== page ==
A recent piece in the Wall Street Journal brought an interesting literacy phenomenon to light: that a small group of current and former school librarians are having a great deal of sway over what kids across the country are reading.
These literary gatekeepers of sorts have giant social-media followings, and publishers see them as one of few direct lines to classrooms.
At the center of the article is John Schumacher, an elementary librarian in Illinois for nine years who now works as a school library “ambassador” for Scholastic. Two other persuasive voices in the children’s literature world are featured in the piece as well—Matthew Winner, a Maryland school librarian who has a children’s book website and podcast, and Colby Sharp, a 3rd grade teacher in Michigan and a co-founder of the Nerdy Book Club online community.
Reaction to the article from the children’s literature community—including an active online sphere of educators and authors—was quick and harsh. An attempt to characterize kid-lit influencers using only white males in their mid-30s misrepresents the work being done, many said.
— Kate Messner (@KateMessner) March 5, 2017
Women actually outnumber men in the teaching, children’s-book writing, and school librarian fields. In fact, according to 2011-12 data from the federal Schools and Staffing Survey, 96 percent of school librarians are women. (About 86 percent of school librarians are white.)
Thread: I would like WSJ to either stop writing about kid lit for a while or to educate themselves to get full picture of what that world is
— Nathalie Mvondo (@NathalieMvondo) March 5, 2017
“Your lack of inclusion of women, people of color, and other historically underrepresented groups shows a shocking lack of awareness about current issues and trends in children’s publishing or the world of school libraries,” Donalyn Miller, a former teacher and the author of books on teaching reading, wrote in the Wall Street Journal’s comments section.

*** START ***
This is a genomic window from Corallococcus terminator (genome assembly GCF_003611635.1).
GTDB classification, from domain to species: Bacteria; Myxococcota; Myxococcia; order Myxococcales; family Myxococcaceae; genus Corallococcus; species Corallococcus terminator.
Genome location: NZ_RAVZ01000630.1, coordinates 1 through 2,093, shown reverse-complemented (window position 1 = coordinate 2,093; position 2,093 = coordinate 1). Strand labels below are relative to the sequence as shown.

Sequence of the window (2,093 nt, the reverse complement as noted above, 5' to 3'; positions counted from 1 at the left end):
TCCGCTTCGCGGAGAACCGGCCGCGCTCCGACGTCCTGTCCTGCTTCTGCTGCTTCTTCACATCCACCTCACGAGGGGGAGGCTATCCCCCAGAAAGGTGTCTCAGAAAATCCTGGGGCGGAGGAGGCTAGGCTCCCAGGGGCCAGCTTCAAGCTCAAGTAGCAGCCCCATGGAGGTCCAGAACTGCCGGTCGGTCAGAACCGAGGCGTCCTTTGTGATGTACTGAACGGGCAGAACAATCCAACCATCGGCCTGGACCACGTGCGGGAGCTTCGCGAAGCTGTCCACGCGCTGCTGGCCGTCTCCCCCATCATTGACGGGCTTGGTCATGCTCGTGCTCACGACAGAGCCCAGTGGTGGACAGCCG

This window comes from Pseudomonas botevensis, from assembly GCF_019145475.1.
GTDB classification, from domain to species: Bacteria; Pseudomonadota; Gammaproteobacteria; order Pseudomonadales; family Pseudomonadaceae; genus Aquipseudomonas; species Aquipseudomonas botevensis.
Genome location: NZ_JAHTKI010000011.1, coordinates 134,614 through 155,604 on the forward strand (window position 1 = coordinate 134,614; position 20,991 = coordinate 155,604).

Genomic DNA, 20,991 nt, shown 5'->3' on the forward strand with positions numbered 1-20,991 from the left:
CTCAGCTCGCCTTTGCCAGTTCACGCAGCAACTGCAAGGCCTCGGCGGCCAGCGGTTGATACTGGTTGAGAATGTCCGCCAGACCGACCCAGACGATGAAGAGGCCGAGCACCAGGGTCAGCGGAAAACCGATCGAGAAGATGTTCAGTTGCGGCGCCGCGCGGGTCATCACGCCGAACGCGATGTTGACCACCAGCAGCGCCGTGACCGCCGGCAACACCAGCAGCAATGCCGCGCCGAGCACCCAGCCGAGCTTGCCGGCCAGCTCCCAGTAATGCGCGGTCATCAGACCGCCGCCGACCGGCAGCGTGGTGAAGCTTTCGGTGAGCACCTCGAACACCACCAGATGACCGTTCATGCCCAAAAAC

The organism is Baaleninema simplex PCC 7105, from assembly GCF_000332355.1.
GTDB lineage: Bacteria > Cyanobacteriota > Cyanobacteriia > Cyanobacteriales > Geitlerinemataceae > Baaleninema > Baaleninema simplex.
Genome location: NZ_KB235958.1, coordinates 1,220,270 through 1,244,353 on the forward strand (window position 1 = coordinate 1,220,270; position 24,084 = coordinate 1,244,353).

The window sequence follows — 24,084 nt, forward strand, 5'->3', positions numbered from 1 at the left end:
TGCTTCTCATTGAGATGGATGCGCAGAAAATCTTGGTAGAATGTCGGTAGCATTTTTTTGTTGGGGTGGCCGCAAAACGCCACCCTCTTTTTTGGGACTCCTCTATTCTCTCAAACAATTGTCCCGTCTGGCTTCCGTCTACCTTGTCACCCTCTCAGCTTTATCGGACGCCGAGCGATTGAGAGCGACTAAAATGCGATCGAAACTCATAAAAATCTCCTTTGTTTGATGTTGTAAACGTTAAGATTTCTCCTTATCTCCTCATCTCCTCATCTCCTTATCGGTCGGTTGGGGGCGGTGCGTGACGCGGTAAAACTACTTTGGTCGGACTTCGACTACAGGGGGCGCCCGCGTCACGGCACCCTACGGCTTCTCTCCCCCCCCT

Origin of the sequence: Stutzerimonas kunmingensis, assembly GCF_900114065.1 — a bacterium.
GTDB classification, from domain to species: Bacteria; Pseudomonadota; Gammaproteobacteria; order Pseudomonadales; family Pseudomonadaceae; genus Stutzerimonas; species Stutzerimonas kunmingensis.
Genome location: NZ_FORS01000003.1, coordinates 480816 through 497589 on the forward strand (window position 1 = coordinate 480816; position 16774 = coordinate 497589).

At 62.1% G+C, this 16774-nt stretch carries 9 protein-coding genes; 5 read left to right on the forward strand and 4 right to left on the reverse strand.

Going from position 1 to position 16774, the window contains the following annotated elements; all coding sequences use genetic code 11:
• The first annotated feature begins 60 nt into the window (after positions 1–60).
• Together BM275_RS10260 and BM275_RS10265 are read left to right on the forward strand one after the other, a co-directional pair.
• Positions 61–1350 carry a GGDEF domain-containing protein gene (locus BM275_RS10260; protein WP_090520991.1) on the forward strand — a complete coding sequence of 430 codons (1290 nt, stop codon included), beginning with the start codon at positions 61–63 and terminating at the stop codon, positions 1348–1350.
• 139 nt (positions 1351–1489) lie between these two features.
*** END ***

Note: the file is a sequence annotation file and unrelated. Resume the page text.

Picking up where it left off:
Miller, who said she was contacted for the piece but not quoted, is a co-founder of the Nerdy Book Club. Of the four co-founders, only one is male—and only he was mentioned in the piece. (Miller also previously blogged for Education Week Teacher.)
Tracey Baptiste, the author of the children’s book The Jumbies, told me in an interview that there was a flurry of online activity—much of it in private Facebook groups and messages—about the lack of diversity in the article right after it came out. “By midafternoon Sunday, everybody was up in arms because it was so ridiculous,” she said. “I think we were all just mad.”
All three of the men who were featured were upset as well. Winner called the article an “embarrassment.” He also posted a 12-minute personal video responding to the article on his Facebook page.
@anneursu I think the more interesting topic is who is naming us ‘rockstars’. This article was an embarrassment and a gross misrepresentation.
— Matthew C. Winner (@MatthewWinner) March 6, 2017
This article fails to honor the diversity of librarians who serve kids. https://t.co/h0EfM6QgDG
— John Schu (@MrSchuReads) March 5, 2017
I appreciate the conversation around the WSJ article that featured me and a bunch of other white dudes. I’m sad that the piece didn’t (1/2)
— Mr. ©olby Sharp (@colbysharp) March 5, 2017
...include any woman or POC. We have a long ways to go people, and our work is important. Thank you for making the world better for kids.
— Mr. ©olby Sharp (@colbysharp) March 5, 2017
A comment on the article signed by Christina Soontornvat, the author of The Changelings, called the piece a missed opportunity. “It’s sad, because this could have been a moment to celebrate children’s literature, and to highlight diversity and inclusion,” the comment says.
Steve Severinghaus, communications director for Dow Jones, which publishes the newspaper, responded to the controversy in an email:
As with many of our stories, we speak to many more people than those who end up being featured in the story. We value the candid feedback we have received on our story. ... We understand and appreciate that librarians come from all walks of life. This piece was never meant to paint a complete picture of all of the diverse and dedicated professionals working to further children’s literacy. The world of books, libraries, and librarians is a great story and we look forward to continuing to cover it from many different points of view.
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A version of this news article first appeared in the Curriculum Matters blog.